Background The impact of one-way SMS on health outcomes in Africa is unclear. We aimed to conduct a systematic review of one-way SMS randomised trials in Africa and a meta-analysis of their effect on healthcare appointments attendance and medicine adherence. Methods PubMed, Embase, CENTRAL, The Global Health Library, ClinicalTrials.gov, ICTRP, and PACTR were searched for published and unpublished trials in Africa without language restriction (up to April 2018). Trials reporting effect estimates on healthcare appointment attendance and medicine adherence were assessed for risk of bias and included in meta-analyses using random-effects models. Other outcomes were reported descriptively. The protocol is registered in PROSPERO, ID:CRD42018081062. Results We included 38 one-way SMS trials conducted in Africa within a broad range of clinical conditions. Eighteen trials were included in the meta-analyses, and four were assessed as overall low risk of bias. One-way SMS improved appointment attendance, OR:203; 95% CI:140–295 (12 trials, 6448 participants), but not medicine adherence, RR:110; 95% CI:098–123 (nine trials, 4213 participants). Subgroup analyses showed that one-way SMS had the highest impact on childhood immunization attendance, OR:369; 95% CI:167–813 (three trials, 1943 participants). There was no clear evidence of one-way SMS improving facility delivery, knowledge level (reproductive/antenatal health, hypertension), diabetes- and hypertension management. Conclusion In an African setting, the clinical effect of one-way SMS is uncertain except for appointment attendance where the effect seems to vary depending on which clinical condition it is used in.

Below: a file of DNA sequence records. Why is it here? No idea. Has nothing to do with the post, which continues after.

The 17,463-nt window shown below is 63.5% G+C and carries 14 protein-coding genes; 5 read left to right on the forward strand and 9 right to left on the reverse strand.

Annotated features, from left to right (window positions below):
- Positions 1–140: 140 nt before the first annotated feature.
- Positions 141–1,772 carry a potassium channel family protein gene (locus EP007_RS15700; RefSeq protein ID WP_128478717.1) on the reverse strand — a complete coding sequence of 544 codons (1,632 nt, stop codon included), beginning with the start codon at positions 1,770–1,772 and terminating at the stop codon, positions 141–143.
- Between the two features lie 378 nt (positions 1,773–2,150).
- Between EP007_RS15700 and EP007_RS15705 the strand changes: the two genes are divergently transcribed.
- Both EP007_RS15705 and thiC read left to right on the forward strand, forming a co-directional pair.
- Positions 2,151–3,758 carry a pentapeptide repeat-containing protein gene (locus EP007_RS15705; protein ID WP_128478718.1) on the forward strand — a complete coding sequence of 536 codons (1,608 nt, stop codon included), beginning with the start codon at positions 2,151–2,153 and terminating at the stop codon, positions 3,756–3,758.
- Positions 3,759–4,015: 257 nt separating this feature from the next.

Original languageEnglish
Article numbere0217485
Issue number6
Number of pages18
Publication statusPublished - Jun 2019


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